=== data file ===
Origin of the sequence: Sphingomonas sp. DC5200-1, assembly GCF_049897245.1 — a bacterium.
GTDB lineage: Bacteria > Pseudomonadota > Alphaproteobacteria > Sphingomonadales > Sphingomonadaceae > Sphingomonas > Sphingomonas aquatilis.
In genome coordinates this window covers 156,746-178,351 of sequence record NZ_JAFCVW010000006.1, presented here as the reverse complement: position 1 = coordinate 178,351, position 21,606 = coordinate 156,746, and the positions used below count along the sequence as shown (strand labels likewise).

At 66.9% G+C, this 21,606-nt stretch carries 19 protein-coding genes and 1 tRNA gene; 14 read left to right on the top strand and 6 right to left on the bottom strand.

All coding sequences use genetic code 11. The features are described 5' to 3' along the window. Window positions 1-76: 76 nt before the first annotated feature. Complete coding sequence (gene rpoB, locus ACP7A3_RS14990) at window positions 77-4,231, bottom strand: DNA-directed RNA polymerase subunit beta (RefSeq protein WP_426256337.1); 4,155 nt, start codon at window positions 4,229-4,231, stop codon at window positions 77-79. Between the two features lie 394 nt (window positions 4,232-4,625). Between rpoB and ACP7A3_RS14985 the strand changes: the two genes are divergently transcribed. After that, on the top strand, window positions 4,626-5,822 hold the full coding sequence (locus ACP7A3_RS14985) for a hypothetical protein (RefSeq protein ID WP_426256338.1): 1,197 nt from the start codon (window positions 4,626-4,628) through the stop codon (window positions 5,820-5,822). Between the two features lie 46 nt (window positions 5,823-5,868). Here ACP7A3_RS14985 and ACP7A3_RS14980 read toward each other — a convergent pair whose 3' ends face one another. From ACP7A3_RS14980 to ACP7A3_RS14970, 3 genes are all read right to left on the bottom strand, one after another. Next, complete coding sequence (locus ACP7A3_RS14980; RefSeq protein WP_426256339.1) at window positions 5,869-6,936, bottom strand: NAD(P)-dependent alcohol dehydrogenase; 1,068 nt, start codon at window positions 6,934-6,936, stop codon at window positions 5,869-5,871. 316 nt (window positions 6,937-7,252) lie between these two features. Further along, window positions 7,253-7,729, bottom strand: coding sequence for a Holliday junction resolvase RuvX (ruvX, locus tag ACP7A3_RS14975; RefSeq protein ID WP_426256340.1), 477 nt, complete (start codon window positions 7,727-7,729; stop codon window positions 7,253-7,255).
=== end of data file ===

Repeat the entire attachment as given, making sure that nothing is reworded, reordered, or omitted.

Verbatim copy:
Origin of the sequence: Sphingomonas sp. DC5200-1, assembly GCF_049897245.1 — a bacterium.
GTDB lineage: Bacteria > Pseudomonadota > Alphaproteobacteria > Sphingomonadales > Sphingomonadaceae > Sphingomonas > Sphingomonas aquatilis.
In genome coordinates this window covers 156,746-178,351 of sequence record NZ_JAFCVW010000006.1, presented here as the reverse complement: position 1 = coordinate 178,351, position 21,606 = coordinate 156,746, and the positions used below count along the sequence as shown (strand labels likewise).

At 66.9% G+C, this 21,606-nt stretch carries 19 protein-coding genes and 1 tRNA gene; 14 read left to right on the top strand and 6 right to left on the bottom strand.

All coding sequences use genetic code 11. The features are described 5' to 3' along the window. Window positions 1-76: 76 nt before the first annotated feature. Complete coding sequence (gene rpoB, locus ACP7A3_RS14990) at window positions 77-4,231, bottom strand: DNA-directed RNA polymerase subunit beta (RefSeq protein WP_426256337.1); 4,155 nt, start codon at window positions 4,229-4,231, stop codon at window positions 77-79. Between the two features lie 394 nt (window positions 4,232-4,625). Between rpoB and ACP7A3_RS14985 the strand changes: the two genes are divergently transcribed. After that, on the top strand, window positions 4,626-5,822 hold the full coding sequence (locus ACP7A3_RS14985) for a hypothetical protein (RefSeq protein ID WP_426256338.1): 1,197 nt from the start codon (window positions 4,626-4,628) through the stop codon (window positions 5,820-5,822). Between the two features lie 46 nt (window positions 5,823-5,868). Here ACP7A3_RS14985 and ACP7A3_RS14980 read toward each other — a convergent pair whose 3' ends face one another. From ACP7A3_RS14980 to ACP7A3_RS14970, 3 genes are all read right to left on the bottom strand, one after another. Next, complete coding sequence (locus ACP7A3_RS14980; RefSeq protein WP_426256339.1) at window positions 5,869-6,936, bottom strand: NAD(P)-dependent alcohol dehydrogenase; 1,068 nt, start codon at window positions 6,934-6,936, stop codon at window positions 5,869-5,871. 316 nt (window positions 6,937-7,252) lie between these two features. Further along, window positions 7,253-7,729, bottom strand: coding sequence for a Holliday junction resolvase RuvX (ruvX, locus tag ACP7A3_RS14975; RefSeq protein ID WP_426256340.1), 477 nt, complete (start codon window positions 7,727-7,729; stop codon window positions 7,253-7,255).